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Bank of America has begun to deliver its $7 billion consumer-relief obligations under its Aug. 20, 2014, settlement agreement with the U.S. Department of Justice and six states, Eric D. Green, independent monitor of the agreement, reported.
In the first of his required reports on the bank's consumer relief activities, Professor Green said that he and his team of legal and auditing professionals found that Bank of America had correctly claimed credit of $8,948,684 for an initial batch of 100 first-lien mortgage modifications and that the bank was employing a logical and appropriate approach to seeking credit for its consumer relief efforts.
Under the agreement, Bank of America is required to provide consumer relief valued at $7 billion by a deadline of Aug. 31, 2018. The categories of relief include not only loan modifications but new loans to low- and moderate-income borrowers, donations toward community reinvestment and neighborhood stabilization, and support for affordable low-income rental housing.
Professor Green noted that the first 100 loan modifications are being used mostly to test monitoring standards and procedures, but are too small a sample from which to draw conclusions about the consumer relief Bank of America will deliver in the future.
"Examination of the first batch of 100 loans amounts to a test drive, assessing Bank of America's plan for delivering much-needed assistance to homeowners and its methodology for calculating how the assistance qualifies for credit under the settlement agreement," Professor Green said. "The bank is extending relief to tens of thousands of homeowners, and in coming months we should get a clearer picture of how quickly the bank has delivered on its consumer relief obligations, how much of what kind of relief has been delivered, and where relief has been distributed."
The 2014 settlement agreement, totaling nearly $17 billion, settled claims that Bank of America and affiliates had violated federal and state laws in connection with their activities involving residential mortgage-backed securities and collateralized debt obligations. Bank of America's is the largest of a number of settlements stemming from federal and state investigations into the causes of the mortgage crisis of the last decade. Bank of America's $7 billion consumer-relief obligations are nationwide, but the bank is required to direct at least $1.25 billion of relief collectively to the six states—California, Delaware, Illinois, Kentucky, Maryland and New York—that participated with the U.S. Department of Justice in the legal action that led to the settlement.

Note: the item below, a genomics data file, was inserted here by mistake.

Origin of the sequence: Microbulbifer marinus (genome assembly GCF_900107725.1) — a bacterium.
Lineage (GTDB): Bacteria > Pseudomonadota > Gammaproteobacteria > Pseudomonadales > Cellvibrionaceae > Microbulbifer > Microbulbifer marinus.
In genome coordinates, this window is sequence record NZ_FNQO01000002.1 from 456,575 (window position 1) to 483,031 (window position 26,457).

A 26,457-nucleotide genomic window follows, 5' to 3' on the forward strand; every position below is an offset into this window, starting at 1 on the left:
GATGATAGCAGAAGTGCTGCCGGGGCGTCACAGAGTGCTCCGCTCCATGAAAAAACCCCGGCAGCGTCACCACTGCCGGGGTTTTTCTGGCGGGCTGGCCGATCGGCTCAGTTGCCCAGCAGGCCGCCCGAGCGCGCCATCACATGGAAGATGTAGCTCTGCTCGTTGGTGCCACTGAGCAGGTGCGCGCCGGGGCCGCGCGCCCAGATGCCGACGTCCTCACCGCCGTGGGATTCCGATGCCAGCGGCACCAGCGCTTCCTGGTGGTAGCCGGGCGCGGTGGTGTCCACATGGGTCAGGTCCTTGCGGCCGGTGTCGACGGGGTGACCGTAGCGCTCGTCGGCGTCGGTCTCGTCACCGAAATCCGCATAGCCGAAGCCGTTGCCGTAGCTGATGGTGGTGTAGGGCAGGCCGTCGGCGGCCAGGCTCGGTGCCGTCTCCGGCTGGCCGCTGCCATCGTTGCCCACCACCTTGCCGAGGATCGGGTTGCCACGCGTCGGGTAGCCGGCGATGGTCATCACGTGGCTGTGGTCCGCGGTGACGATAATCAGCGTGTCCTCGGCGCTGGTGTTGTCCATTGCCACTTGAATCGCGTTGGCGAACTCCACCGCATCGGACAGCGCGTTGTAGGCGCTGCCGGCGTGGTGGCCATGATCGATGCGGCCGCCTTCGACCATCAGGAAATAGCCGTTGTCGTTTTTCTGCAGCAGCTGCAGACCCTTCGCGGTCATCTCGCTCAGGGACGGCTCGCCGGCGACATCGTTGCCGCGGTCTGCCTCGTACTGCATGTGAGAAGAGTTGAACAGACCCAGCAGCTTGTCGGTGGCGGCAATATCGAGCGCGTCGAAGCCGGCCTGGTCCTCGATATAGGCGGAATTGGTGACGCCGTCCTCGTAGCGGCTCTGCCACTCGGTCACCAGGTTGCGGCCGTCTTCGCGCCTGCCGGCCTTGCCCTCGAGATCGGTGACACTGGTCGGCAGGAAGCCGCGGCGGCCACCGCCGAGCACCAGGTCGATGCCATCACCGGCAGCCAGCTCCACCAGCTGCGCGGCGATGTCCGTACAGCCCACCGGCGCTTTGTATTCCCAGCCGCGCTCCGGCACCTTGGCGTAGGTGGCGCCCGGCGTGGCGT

"For many, if not most, Americans, family and the family home are core values, at the center of the lives they hope to live. Owning a family home is the dream. Losing that home is the nightmare," Professor Green said. "This settlement agreement acknowledges that the bank has committed to do its part to help repair the dream and avert the nightmare for those still in their homes but struggling with their mortgage payments."
A unique aspect of the Bank of America agreement is that the bank deposited $490 million into a tax relief fund, from which the Monitor is empowered to make payments of up to $25,000 apiece to assist homeowners who incur federal income tax liability as a result of receiving mortgage modifications. If Congress decides to extend a tax exemption to such homeowners, the money in the fund will go instead to community outreach and legal aid groups identified in the agreement.